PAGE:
In 2004, the Howards made the decision to adopt from Russia. A year later, they returned home with a son, Noah. Since then, they have adopted Samuel from Russia (2008), Zachary through Fresno County foster care (2010), and then Ivy Grace in December (2012) from China.

Although adoption is a tedious process, Allyson, shares her immense gratitude towards Christ and the blessings he has given her family.

“There are many uncertainties in adoption, not unlike having biological children,” Allyson said. “But through the processes, we have been immeasurably blessed by each of our children and seen God put together our diverse family in a way we would never have dreamed or imagined. Adoption, although completely different than having children naturally, is just as great. And it has taught us in unique ways, about what God did for us. He loved us so much, that he didn’t stop with the great gift of salvation, but made us His heirs through adoption.”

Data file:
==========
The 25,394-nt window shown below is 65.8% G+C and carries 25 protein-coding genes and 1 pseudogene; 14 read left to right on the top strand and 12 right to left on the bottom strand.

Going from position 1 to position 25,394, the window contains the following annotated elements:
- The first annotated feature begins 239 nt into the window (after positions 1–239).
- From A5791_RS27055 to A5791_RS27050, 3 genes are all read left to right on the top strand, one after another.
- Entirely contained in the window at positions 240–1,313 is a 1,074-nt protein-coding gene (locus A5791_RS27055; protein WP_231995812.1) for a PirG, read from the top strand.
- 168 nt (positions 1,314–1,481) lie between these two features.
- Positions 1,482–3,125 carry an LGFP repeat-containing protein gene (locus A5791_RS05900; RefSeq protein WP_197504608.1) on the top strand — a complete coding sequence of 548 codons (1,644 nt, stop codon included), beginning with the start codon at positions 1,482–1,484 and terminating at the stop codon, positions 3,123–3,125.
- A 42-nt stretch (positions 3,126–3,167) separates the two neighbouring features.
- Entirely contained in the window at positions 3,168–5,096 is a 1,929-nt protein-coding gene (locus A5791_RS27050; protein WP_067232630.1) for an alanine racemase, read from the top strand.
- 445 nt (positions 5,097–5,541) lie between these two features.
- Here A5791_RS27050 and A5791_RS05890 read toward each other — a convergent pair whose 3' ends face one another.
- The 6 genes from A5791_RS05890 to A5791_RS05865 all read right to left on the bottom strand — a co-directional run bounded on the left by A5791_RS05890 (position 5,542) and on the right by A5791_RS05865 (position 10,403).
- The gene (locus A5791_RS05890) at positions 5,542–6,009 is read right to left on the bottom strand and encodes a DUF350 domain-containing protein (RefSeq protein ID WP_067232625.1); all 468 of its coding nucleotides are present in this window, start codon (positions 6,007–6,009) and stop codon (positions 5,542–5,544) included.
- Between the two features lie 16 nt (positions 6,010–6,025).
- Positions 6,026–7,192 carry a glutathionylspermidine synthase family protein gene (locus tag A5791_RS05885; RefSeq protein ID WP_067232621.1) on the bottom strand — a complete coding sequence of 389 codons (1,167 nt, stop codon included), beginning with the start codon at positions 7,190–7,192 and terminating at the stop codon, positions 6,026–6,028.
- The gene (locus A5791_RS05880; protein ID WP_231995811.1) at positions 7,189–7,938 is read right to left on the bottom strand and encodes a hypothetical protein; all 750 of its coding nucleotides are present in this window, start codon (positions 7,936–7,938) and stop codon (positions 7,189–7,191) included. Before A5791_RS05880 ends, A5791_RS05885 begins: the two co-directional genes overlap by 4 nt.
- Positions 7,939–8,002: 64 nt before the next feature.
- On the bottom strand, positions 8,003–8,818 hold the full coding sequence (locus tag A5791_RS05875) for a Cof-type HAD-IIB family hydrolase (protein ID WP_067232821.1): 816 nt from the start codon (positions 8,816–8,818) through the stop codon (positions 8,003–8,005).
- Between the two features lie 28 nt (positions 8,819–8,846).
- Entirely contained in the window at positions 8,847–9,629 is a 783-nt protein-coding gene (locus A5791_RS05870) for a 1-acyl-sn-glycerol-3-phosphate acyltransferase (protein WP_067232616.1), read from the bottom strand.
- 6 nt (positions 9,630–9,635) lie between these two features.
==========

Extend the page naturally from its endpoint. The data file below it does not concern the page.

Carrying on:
Having a diverse family comes with struggles and hardships. Some adopted children struggle with loneliness, belonging or frustration. These struggles are a part of life, however that has not stopped the Howards from glorifying God or looking at this blessing in any different way.

“There have been struggles, yes. Sadness, anger, fear, and language barriers to name a few,” Ryan said. “But God has been very gracious to us, as He always is. We wouldn’t trade what we’ve experienced and learned for anything.”

Allyson believes God will be faithful and sanctify her children through their new experiences.

“We know some struggles may continue, but we also know God promises to be faithful, and use those to sanctify us,” Allyson said. “Our biological children have also learning much from watching their new siblings struggle. It has taught them patience and we believe it has shaped their character and confidence in the Lord.”